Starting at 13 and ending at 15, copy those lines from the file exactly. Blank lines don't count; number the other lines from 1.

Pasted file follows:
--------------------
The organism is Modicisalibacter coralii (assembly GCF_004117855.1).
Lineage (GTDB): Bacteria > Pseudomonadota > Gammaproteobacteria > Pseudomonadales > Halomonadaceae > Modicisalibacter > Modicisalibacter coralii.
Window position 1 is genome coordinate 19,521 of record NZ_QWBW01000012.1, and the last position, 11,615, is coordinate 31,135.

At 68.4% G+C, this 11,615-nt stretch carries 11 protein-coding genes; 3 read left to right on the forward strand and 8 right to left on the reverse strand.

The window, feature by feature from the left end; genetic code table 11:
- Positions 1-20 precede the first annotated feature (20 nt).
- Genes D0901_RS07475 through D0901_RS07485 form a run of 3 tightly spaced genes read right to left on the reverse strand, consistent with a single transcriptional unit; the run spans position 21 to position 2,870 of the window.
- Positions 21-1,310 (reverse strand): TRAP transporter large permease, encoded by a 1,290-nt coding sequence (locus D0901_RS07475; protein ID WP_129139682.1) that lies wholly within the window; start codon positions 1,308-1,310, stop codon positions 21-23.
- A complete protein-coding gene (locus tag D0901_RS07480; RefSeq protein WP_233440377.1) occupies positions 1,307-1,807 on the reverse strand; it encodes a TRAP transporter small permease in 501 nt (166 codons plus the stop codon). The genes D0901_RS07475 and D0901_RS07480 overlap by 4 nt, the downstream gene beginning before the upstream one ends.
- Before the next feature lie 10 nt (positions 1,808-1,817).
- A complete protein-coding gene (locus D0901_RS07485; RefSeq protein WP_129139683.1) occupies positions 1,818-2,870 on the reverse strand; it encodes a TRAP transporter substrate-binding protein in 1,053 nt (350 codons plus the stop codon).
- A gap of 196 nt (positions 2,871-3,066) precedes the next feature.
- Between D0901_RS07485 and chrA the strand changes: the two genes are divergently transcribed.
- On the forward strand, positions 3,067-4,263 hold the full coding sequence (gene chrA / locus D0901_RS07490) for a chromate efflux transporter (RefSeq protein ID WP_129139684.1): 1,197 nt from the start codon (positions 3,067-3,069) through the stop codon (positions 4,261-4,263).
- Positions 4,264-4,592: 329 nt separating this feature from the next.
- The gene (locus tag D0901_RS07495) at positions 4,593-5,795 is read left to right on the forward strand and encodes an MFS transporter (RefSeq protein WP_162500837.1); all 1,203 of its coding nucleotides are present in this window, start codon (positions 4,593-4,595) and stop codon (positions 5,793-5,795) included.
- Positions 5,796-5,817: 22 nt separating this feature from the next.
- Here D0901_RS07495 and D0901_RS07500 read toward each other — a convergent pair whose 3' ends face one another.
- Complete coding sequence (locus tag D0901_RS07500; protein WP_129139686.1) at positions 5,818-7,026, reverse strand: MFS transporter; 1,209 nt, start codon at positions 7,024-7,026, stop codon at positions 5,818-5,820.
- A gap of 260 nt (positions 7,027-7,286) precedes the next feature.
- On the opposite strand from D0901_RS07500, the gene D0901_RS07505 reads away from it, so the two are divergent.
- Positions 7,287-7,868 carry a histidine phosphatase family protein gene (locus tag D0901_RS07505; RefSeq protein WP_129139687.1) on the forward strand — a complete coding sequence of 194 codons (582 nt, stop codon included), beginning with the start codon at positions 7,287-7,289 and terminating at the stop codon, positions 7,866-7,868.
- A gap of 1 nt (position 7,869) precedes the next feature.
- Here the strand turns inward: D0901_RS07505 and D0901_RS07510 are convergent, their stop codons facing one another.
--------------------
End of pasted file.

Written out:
- Between D0901_RS07485 and chrA the strand changes: the two genes are divergently transcribed.
- On the forward strand, positions 3,067-4,263 hold the full coding sequence (gene chrA / locus D0901_RS07490) for a chromate efflux transporter (RefSeq protein ID WP_129139684.1): 1,197 nt from the start codon (positions 3,067-3,069) through the stop codon (positions 4,261-4,263).
- Positions 4,264-4,592: 329 nt separating this feature from the next.